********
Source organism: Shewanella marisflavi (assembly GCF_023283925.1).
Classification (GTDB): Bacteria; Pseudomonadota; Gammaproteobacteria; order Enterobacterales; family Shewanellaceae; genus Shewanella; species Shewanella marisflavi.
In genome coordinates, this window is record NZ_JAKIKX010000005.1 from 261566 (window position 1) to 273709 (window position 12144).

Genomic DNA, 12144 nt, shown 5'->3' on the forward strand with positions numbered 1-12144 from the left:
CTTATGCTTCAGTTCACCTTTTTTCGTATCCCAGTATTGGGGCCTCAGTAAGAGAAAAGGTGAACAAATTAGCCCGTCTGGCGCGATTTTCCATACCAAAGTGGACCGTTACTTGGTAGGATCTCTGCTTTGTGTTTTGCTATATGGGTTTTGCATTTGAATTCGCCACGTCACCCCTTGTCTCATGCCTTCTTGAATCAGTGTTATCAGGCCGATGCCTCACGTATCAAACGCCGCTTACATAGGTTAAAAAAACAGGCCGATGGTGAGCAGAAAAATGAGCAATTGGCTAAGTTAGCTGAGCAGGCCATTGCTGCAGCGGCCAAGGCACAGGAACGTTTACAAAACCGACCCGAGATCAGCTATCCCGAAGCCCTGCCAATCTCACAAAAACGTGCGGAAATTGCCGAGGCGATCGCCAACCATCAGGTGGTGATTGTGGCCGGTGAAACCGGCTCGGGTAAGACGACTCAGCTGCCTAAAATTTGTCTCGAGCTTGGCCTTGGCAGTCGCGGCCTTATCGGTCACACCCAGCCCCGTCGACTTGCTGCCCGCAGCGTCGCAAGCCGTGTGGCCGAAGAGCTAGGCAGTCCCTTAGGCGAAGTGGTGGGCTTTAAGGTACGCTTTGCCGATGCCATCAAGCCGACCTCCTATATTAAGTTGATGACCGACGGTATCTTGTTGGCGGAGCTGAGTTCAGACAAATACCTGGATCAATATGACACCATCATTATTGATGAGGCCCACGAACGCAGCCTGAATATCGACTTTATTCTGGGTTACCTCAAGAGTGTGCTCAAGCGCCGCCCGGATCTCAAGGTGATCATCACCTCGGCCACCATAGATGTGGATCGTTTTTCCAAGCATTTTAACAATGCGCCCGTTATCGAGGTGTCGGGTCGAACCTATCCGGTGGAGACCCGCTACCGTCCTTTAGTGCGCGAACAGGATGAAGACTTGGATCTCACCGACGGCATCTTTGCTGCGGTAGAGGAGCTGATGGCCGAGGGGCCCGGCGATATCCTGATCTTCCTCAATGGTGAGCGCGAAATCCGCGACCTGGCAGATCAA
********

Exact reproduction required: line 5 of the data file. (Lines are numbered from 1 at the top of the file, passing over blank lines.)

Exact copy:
CTTATGCTTCAGTTCACCTTTTTTCGTATCCCAGTATTGGGGCCTCAGTAAGAGAAAAGGTGAACAAATTAGCCCGTCTGGCGCGATTTTCCATACCAAAGTGGACCGTTACTTGGTAGGATCTCTGCTTTGTGTTTTGCTATATGGGTTTTGCATTTGAATTCGCCACGTCACCCCTTGTCTCATGCCTTCTTGAATCAGTGTTATCAGGCCGATGCCTCACGTATCAAACGCCGCTTACATAGGTTAAAAAAACAGGCCGATGGTGAGCAGAAAAATGAGCAATTGGCTAAGTTAGCTGAGCAGGCCATTGCTGCAGCGGCCAAGGCACAGGAACGTTTACAAAACCGACCCGAGATCAGCTATCCCGAAGCCCTGCCAATCTCACAAAAACGTGCGGAAATTGCCGAGGCGATCGCCAACCATCAGGTGGTGATTGTGGCCGGTGAAACCGGCTCGGGTAAGACGACTCAGCTGCCTAAAATTTGTCTCGAGCTTGGCCTTGGCAGTCGCGGCCTTATCGGTCACACCCAGCCCCGTCGACTTGCTGCCCGCAGCGTCGCAAGCCGTGTGGCCGAAGAGCTAGGCAGTCCCTTAGGCGAAGTGGTGGGCTTTAAGGTACGCTTTGCCGATGCCATCAAGCCGACCTCCTATATTAAGTTGATGACCGACGGTATCTTGTTGGCGGAGCTGAGTTCAGACAAATACCTGGATCAATATGACACCATCATTATTGATGAGGCCCACGAACGCAGCCTGAATATCGACTTTATTCTGGGTTACCTCAAGAGTGTGCTCAAGCGCCGCCCGGATCTCAAGGTGATCATCACCTCGGCCACCATAGATGTGGATCGTTTTTCCAAGCATTTTAACAATGCGCCCGTTATCGAGGTGTCGGGTCGAACCTATCCGGTGGAGACCCGCTACCGTCCTTTAGTGCGCGAACAGGATGAAGACTTGGATCTCACCGACGGCATCTTTGCTGCGGTAGAGGAGCTGATGGCCGAGGGGCCCGGCGATATCCTGATCTTCCTCAATGGTGAGCGCGAAATCCGCGACCTGGCAGATCAA